Lesley Miller studied at the University of Glasgow and the Courtauld Institute of Art before moving to Brighton Polytechnic, where she was awarded her PhD for a thesis entitled ‘Designers in the Lyons Silk Industry, 1712-1787’ in 1988. She taught History of Design for over 20 years before moving into textile curation at the Victoria and Albert Museum (V&A), London. Her most significant publications have focussed on aspects of design and commerce in the eighteenth-century French silk industry.

On the occasion of the 150th anniversary of the Brighton College of Art in 2009, she wrote of her experiences in the 1980s.

“Little did I think how much Brighton Polytechnic would change my life when I first crossed its threshold as a Research Assistant in January 1983. Coming from a traditional background in Humanities, I had never set foot in an art school. At Brighton I encountered one of the most creative undergraduate fashion textile design courses in existence and a new design history course, and learnt not only much about historical research but also about teaching practice. My PhD supervisor, Lou Taylor, took me in hand with immense generosity, ensuring that my external supervisors complemented her own considerable expertise in textiles and dress. I was encouraged to engage productively with archives and museums in France, and my thesis is still the bedrock of my professional practice, its subject matter a deep and abiding passion.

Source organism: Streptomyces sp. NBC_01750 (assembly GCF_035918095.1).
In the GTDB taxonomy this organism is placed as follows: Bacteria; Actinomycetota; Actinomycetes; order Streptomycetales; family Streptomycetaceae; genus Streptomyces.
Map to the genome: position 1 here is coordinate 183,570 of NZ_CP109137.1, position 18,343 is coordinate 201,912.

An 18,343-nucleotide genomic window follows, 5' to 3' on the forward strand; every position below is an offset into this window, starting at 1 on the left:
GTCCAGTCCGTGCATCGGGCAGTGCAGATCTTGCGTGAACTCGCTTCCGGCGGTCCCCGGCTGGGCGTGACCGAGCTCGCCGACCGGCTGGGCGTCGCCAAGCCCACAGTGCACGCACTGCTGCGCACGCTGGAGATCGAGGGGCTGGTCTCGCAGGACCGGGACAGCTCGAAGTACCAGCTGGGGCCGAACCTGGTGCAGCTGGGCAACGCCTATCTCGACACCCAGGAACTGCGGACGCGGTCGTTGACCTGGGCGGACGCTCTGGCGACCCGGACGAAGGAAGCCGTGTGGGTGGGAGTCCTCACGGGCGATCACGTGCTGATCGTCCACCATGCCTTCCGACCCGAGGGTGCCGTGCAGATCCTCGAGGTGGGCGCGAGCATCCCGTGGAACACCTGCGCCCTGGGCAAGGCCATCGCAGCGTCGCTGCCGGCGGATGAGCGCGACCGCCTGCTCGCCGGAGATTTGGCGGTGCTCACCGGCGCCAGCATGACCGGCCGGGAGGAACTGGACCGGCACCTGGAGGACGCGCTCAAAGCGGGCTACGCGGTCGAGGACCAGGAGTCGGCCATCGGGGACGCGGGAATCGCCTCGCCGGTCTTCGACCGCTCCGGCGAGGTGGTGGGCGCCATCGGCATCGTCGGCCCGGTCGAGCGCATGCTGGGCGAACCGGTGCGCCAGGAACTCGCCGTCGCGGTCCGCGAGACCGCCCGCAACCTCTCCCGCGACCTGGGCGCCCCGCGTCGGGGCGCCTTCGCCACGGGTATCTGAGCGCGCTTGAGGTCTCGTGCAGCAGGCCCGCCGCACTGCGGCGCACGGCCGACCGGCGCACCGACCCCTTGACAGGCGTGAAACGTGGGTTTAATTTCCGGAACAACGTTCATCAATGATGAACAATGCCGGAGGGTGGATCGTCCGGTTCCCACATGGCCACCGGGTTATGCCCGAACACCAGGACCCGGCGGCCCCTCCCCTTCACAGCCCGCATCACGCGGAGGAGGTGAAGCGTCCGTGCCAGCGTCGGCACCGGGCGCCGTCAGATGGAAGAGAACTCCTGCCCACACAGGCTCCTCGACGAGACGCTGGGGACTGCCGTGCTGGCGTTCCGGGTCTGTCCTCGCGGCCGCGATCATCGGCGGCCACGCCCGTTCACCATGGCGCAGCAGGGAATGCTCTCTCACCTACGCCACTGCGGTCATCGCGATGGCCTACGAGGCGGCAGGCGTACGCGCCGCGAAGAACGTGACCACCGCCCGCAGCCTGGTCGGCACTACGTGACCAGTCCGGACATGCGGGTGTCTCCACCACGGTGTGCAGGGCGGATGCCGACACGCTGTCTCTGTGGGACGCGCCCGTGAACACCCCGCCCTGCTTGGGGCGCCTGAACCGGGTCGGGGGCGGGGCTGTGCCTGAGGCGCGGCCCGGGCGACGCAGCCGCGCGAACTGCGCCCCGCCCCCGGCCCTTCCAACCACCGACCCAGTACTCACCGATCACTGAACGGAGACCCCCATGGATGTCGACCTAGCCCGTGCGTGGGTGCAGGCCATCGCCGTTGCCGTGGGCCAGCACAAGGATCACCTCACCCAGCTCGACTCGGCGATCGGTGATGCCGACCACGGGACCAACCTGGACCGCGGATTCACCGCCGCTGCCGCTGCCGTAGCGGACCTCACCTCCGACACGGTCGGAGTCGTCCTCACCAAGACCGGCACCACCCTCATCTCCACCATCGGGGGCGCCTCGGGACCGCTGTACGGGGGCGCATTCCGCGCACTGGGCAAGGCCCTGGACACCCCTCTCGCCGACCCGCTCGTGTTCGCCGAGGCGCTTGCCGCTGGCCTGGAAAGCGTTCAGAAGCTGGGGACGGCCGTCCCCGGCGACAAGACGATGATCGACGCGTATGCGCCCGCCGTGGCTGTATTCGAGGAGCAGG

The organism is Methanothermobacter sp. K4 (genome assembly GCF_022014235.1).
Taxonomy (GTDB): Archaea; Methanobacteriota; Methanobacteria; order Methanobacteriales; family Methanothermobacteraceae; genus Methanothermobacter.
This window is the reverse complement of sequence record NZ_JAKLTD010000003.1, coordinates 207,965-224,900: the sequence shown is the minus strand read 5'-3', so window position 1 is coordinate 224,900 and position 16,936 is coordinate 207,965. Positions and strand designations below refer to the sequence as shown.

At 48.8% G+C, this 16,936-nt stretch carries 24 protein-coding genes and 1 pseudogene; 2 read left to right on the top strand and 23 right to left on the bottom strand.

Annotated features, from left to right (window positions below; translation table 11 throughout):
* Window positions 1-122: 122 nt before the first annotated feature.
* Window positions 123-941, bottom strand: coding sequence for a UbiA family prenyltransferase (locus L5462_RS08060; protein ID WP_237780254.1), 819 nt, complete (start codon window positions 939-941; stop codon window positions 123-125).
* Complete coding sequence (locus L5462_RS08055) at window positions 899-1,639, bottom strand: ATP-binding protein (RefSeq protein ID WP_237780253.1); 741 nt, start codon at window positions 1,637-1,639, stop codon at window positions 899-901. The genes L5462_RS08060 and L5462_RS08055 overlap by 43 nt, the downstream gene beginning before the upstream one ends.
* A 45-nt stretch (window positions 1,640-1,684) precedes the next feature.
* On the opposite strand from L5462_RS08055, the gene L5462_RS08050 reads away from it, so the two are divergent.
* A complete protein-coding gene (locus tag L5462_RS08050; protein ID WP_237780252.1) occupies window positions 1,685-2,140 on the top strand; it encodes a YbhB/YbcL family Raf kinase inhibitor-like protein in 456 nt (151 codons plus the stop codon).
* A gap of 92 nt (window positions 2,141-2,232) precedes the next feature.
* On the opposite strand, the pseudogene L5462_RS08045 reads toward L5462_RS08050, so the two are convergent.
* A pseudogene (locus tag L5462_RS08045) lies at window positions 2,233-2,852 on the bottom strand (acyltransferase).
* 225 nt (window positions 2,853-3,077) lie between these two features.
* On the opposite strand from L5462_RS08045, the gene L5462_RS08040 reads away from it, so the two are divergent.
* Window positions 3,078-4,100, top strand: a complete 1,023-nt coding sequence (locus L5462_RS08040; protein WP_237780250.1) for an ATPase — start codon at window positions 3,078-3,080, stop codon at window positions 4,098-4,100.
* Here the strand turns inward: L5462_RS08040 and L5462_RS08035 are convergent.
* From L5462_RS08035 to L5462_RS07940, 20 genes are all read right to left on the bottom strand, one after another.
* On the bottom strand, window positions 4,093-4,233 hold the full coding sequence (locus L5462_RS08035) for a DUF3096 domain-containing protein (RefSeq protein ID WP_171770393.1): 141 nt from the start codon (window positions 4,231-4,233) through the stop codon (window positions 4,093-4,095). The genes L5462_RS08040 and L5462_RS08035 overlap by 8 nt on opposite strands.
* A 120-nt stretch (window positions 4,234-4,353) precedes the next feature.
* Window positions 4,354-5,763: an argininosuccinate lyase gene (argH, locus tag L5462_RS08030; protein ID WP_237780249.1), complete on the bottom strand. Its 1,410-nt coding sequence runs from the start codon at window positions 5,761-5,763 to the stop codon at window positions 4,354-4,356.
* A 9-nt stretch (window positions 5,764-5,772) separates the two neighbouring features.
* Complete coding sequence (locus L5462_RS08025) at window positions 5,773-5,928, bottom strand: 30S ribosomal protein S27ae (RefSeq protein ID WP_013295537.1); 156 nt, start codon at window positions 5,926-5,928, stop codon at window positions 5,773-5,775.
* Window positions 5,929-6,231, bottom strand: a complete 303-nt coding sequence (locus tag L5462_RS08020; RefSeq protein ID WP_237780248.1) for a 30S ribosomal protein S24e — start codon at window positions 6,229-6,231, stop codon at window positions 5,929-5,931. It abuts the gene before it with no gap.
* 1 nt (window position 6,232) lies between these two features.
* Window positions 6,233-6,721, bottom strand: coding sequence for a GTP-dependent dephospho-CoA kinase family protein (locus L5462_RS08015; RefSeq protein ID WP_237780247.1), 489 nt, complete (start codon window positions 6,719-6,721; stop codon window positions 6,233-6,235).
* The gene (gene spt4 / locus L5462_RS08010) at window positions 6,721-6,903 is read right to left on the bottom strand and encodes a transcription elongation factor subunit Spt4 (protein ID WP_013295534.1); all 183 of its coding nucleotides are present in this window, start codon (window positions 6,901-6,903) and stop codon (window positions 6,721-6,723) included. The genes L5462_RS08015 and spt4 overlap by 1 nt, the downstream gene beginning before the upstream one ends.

“One of my biggest challenges was convincing practice-led students to appreciate history. Encouraging analytical skills and communicating the joy of research figure large in my own professional development, and led to the realisation that objects are the perfect vehicle for bringing people with different skills together. At the V&A I was later responsible for parts of the national textile collections, involved in research and interpretation and in promoting the study and conservation of the products of one of Britain’s most important industries. The biggest compliment I ever received at that time was when a practitioner comes up to me after a talk and says ‘thank you for giving us a voice’. In brief, twenty years on, I recognise how much I learnt at Brighton about people and things, about history and design, about our multi-faceted British education system, and about the rewards of hard work. The most important lessons were to be rigorous yet flexible, to dare to be ambitious without being callous, and to consider the world my oyster.”

Lesley Miller, 2009